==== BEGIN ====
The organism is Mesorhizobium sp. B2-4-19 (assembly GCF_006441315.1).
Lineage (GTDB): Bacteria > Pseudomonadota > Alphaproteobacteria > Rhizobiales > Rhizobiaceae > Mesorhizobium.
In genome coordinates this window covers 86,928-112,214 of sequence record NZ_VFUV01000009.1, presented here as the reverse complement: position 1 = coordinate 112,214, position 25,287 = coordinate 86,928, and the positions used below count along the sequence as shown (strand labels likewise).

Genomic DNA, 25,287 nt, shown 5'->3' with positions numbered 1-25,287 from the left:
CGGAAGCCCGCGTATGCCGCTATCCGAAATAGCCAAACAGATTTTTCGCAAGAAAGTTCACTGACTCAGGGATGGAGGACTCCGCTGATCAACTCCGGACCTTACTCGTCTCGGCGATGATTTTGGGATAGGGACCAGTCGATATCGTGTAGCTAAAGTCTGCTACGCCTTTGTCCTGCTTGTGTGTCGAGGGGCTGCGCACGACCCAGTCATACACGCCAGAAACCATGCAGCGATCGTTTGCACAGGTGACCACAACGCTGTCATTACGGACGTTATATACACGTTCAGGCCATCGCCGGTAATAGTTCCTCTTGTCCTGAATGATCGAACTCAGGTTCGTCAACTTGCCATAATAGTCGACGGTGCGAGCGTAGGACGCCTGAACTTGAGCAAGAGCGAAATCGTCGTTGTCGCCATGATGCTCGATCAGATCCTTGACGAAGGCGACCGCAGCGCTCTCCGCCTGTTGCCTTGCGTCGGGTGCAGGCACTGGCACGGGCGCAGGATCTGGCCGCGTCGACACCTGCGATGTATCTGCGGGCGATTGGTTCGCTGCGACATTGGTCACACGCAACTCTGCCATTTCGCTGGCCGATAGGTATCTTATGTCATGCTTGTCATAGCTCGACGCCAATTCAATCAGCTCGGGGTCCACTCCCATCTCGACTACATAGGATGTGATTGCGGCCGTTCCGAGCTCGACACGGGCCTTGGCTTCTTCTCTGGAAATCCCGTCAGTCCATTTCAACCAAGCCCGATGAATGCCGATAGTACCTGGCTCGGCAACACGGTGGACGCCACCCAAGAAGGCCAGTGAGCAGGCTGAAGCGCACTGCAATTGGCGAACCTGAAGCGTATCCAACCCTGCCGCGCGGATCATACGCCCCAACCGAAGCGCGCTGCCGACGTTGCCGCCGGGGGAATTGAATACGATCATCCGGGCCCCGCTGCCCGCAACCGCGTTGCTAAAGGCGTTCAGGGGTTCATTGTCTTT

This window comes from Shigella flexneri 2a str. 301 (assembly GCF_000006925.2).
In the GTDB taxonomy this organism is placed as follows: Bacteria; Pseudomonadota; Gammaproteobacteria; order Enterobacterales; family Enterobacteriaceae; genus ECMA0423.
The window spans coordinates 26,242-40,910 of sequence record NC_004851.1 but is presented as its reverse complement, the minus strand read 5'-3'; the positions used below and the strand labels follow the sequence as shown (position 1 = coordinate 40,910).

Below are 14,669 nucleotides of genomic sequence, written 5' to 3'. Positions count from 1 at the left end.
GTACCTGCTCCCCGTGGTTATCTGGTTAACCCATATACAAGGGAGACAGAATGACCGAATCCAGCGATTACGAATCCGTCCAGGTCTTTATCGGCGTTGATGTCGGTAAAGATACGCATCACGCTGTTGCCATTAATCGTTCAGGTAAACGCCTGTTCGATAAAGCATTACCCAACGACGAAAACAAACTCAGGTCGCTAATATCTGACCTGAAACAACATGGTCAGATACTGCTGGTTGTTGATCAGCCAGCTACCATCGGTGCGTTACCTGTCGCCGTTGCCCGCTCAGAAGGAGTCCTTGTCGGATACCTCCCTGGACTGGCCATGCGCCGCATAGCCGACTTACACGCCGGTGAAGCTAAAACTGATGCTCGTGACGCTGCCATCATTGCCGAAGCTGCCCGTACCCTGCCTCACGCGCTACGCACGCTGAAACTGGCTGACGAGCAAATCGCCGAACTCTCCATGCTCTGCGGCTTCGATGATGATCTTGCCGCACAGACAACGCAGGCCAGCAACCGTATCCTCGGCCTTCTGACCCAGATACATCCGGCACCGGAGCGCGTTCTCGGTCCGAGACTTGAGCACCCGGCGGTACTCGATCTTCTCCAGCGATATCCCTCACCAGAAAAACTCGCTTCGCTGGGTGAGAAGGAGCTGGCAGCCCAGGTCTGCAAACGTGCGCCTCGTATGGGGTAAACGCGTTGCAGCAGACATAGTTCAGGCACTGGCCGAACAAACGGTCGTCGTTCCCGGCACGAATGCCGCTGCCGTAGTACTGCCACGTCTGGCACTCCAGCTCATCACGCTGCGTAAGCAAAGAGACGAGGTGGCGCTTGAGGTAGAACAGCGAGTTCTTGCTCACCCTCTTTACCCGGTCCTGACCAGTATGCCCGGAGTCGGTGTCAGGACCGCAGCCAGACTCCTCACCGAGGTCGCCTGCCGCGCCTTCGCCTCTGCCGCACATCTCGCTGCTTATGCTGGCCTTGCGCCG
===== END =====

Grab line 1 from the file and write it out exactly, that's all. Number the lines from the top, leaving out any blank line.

The organism is Mesorhizobium sp. B2-4-19 (assembly GCF_006441315.1).